Mortgage demand drops again after FHA loan interest rate hits 21-year high

A potential buyer walks in to view a home for sale during an open house in Parkland, Florida, May 25, 2021.

Carline Jean | Tribune News Service | Getty Images

Mortgage interest rates soared across the board last week, with the rate on the government’s low down payment option increasing to the highest level in 21 years. That hit mortgage demand hard, with total application volume dropping 3.1% last week compared with the previous week, according to the Mortgage Bankers Association’s seasonally adjusted index.

The average contract interest rate for 30-year fixed-rate mortgages with conforming loan balances ($726,200 or less) increased to 7.09% from 6.93%, with points rising to 0.70 from 0.68 (including the origination fee) for loans with a 20% down payment. The average rate for jumbo loans hit 7.04%.

The rate on Federal Housing Administration loans, which are favored by first-time or lower-income borrowers because they offer low down payments, hit 7.02%, the highest since 2002.

“Treasury yields rates rose last week and mortgage rates followed suit, due to a combination of the Treasury’s funding announcement and the downgrading of the U.S. government debt rating,” said Joel Kan, vice president and deputy chief economist at MBA.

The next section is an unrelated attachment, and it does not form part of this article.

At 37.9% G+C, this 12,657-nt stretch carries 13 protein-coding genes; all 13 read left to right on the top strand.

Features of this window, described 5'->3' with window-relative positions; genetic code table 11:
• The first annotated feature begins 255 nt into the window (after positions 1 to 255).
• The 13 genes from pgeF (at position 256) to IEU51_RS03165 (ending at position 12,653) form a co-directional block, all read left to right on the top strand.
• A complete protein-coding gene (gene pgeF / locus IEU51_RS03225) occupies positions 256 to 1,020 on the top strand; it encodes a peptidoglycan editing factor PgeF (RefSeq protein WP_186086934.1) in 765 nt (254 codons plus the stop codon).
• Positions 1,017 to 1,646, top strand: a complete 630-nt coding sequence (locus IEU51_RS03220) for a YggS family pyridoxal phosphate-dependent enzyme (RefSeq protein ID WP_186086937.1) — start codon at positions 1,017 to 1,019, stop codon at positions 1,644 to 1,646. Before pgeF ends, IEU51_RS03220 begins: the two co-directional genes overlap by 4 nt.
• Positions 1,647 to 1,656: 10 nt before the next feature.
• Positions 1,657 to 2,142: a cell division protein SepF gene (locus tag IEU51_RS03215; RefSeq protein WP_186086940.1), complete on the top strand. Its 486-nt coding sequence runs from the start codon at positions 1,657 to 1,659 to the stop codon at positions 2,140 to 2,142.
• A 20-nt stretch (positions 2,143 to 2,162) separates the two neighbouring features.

Applications for a mortgage to purchase a home dropped 3% for the week and were 27% lower than the same week one year ago. High mortgage rates are not only making it harder to afford a home, they’re keeping current homeowners in place. Today’s homeowners who have mortgages are paying interest rates in the 3% to 4% range and are putting off a move because they don’t want to pay twice that on another home.

Applications to refinance a home loan fell 4% for the week and were 37% lower than the same week one year ago.

Mortgage rates have held over 7% to start this week, according to a separate survey from Mortgage News Daily. Rates could see a much bigger move Thursday with the release of the monthly inflation data.

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